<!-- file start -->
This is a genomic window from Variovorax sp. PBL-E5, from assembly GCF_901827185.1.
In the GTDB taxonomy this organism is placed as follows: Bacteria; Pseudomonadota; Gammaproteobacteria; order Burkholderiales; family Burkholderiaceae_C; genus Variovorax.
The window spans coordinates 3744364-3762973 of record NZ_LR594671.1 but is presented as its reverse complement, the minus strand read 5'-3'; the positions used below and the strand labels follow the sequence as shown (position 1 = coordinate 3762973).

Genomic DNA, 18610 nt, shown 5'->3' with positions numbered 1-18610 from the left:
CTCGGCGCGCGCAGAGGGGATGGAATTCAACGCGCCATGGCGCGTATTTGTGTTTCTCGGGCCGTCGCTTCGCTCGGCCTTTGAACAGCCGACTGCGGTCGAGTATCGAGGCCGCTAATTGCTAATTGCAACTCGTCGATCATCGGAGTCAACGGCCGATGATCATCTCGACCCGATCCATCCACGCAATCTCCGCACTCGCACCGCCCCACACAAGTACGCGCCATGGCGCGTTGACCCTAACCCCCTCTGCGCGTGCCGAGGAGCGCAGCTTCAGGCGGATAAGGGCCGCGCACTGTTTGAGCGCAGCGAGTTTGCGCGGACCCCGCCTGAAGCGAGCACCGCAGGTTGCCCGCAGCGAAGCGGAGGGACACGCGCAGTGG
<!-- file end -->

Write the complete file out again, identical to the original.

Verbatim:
This is a genomic window from Variovorax sp. PBL-E5, from assembly GCF_901827185.1.
In the GTDB taxonomy this organism is placed as follows: Bacteria; Pseudomonadota; Gammaproteobacteria; order Burkholderiales; family Burkholderiaceae_C; genus Variovorax.
The window spans coordinates 3744364-3762973 of record NZ_LR594671.1 but is presented as its reverse complement, the minus strand read 5'-3'; the positions used below and the strand labels follow the sequence as shown (position 1 = coordinate 3762973).

Genomic DNA, 18610 nt, shown 5'->3' with positions numbered 1-18610 from the left:
CTCGGCGCGCGCAGAGGGGATGGAATTCAACGCGCCATGGCGCGTATTTGTGTTTCTCGGGCCGTCGCTTCGCTCGGCCTTTGAACAGCCGACTGCGGTCGAGTATCGAGGCCGCTAATTGCTAATTGCAACTCGTCGATCATCGGAGTCAACGGCCGATGATCATCTCGACCCGATCCATCCACGCAATCTCCGCACTCGCACCGCCCCACACAAGTACGCGCCATGGCGCGTTGACCCTAACCCCCTCTGCGCGTGCCGAGGAGCGCAGCTTCAGGCGGATAAGGGCCGCGCACTGTTTGAGCGCAGCGAGTTTGCGCGGACCCCGCCTGAAGCGAGCACCGCAGGTTGCCCGCAGCGAAGCGGAGGGACACGCGCAGTGG